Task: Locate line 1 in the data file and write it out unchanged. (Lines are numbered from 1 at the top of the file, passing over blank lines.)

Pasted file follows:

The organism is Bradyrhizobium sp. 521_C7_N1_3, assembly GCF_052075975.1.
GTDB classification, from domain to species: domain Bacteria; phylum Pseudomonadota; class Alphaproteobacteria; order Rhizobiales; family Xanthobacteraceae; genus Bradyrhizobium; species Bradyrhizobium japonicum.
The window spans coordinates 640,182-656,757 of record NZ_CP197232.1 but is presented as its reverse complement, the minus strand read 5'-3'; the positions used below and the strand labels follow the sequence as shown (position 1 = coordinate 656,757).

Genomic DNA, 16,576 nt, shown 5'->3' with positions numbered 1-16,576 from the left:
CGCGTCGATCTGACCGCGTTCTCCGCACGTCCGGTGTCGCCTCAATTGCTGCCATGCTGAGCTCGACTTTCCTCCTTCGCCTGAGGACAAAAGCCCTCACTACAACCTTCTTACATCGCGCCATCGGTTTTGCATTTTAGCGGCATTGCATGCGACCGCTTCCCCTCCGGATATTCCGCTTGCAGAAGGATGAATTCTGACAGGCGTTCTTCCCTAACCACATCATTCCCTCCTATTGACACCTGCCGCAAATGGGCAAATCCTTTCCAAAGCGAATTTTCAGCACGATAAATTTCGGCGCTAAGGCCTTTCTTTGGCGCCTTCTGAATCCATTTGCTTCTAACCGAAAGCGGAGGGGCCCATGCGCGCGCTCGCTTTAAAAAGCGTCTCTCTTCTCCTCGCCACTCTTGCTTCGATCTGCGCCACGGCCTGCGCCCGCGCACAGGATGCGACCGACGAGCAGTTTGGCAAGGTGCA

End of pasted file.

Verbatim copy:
The organism is Bradyrhizobium sp. 521_C7_N1_3, assembly GCF_052075975.1.